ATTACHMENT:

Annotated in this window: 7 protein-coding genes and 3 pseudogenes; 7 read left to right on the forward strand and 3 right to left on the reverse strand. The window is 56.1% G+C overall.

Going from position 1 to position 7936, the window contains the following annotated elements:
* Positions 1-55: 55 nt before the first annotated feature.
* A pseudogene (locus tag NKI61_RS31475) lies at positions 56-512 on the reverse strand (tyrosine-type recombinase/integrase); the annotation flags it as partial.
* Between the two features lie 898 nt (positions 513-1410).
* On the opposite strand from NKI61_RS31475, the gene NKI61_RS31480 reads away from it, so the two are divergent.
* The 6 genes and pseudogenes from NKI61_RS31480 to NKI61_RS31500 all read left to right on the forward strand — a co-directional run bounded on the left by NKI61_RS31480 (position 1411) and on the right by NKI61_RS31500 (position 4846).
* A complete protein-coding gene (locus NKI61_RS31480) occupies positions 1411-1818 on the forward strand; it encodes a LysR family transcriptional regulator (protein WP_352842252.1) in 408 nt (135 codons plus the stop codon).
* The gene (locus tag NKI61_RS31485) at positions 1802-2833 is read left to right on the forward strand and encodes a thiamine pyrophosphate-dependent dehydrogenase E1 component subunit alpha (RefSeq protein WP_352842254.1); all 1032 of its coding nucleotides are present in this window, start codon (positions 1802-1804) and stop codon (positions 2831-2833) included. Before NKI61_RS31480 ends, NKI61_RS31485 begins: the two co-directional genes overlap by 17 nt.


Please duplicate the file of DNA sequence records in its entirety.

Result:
Annotated in this window: 7 protein-coding genes and 3 pseudogenes; 7 read left to right on the forward strand and 3 right to left on the reverse strand. The window is 56.1% G+C overall.

Going from position 1 to position 7936, the window contains the following annotated elements:
* Positions 1-55: 55 nt before the first annotated feature.
* A pseudogene (locus tag NKI61_RS31475) lies at positions 56-512 on the reverse strand (tyrosine-type recombinase/integrase); the annotation flags it as partial.
* Between the two features lie 898 nt (positions 513-1410).
* On the opposite strand from NKI61_RS31475, the gene NKI61_RS31480 reads away from it, so the two are divergent.
* The 6 genes and pseudogenes from NKI61_RS31480 to NKI61_RS31500 all read left to right on the forward strand — a co-directional run bounded on the left by NKI61_RS31480 (position 1411) and on the right by NKI61_RS31500 (position 4846).
* A complete protein-coding gene (locus NKI61_RS31480) occupies positions 1411-1818 on the forward strand; it encodes a LysR family transcriptional regulator (protein WP_352842252.1) in 408 nt (135 codons plus the stop codon).
* The gene (locus tag NKI61_RS31485) at positions 1802-2833 is read left to right on the forward strand and encodes a thiamine pyrophosphate-dependent dehydrogenase E1 component subunit alpha (RefSeq protein WP_352842254.1); all 1032 of its coding nucleotides are present in this window, start codon (positions 1802-1804) and stop codon (positions 2831-2833) included. Before NKI61_RS31480 ends, NKI61_RS31485 begins: the two co-directional genes overlap by 17 nt.